My essay on Michael Wyschogrod, the great Orthodox Jewish theologian whose work has graced the pages of First Things twice this year. It is an honor to honor Michael at any time, but especially during the Yomim Tovim.

An extract:

Wo es sich christelt, da judelt es sich auch, in Heinrich Heine’s word-play: It says more or less, “Where Christians do something, Jews do the same,” but with the onomatopoetic sense in German of “tinkling” (christeln) versus “doodling” (judeln). A rationalized rather than a lived Judaism comes down to doodling. Judaism that emphasizes “ethical monotheism” against “ritual observance,” and rejects or qualifies the chosenness of Israel, really is mainline Protestantism with a tallis.

Judaism without commandments never made sense to me. If you observe the injunction to “love thy neighbor as thyself” because it comes from God, why not also observe the commandment in the next verse not to wear cloth woven of two kinds of material? And if these don’t come from God, where do they come from? No surviving school of philosophy claims to derive any system of ethics—let alone “love thy neighbor”—from reason. Even if we think that ethics can be deduced from reason, why do we need the Torah? Or if we believe that altruism is an evolutionary adaptation, why should ethics have anything to do with Judaism? If “love thy neighbor” is not a divine commandment, and if it is not a logical deduction, then what is it? For semi-affiliated Jews, it’s the residue of a faith to which formerly observant Jews of an older generation have a sentimental attachment.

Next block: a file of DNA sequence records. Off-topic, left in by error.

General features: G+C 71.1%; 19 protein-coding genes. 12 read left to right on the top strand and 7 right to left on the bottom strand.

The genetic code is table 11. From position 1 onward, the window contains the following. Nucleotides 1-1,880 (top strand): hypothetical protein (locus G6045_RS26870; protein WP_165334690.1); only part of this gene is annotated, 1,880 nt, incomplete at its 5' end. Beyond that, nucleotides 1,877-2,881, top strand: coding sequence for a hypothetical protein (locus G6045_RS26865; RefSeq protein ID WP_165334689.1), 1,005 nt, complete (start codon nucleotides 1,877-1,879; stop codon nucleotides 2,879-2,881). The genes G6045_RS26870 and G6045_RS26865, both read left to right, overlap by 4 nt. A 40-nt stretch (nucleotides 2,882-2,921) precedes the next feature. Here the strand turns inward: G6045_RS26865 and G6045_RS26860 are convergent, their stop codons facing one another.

There is a great gulf fixed between “ethical monotheism” and traditional Jewish observance, which demands that we accept God’s will rather than our own criteria of judgment. As Wyschogrod notes, just that was the sin of Eve and Adam, who ate the forbidden fruit in order to acquire autonomous knowledge of good and evil. Such knowledge is what the philosophers promised from Plato to Kant, but failed to deliver; philosophy walked out on ethics in the 19th century and never looked back.

The trouble is that Jews who grew up surrounded by Christian culture do not know any way to act except according to their own autonomous criteria of judgment, yet the exercise of autonomous choice undermines the spirit of Jewish observance. How do we get there from here?

Read the essay and find out.

Articles by David P. Goldman

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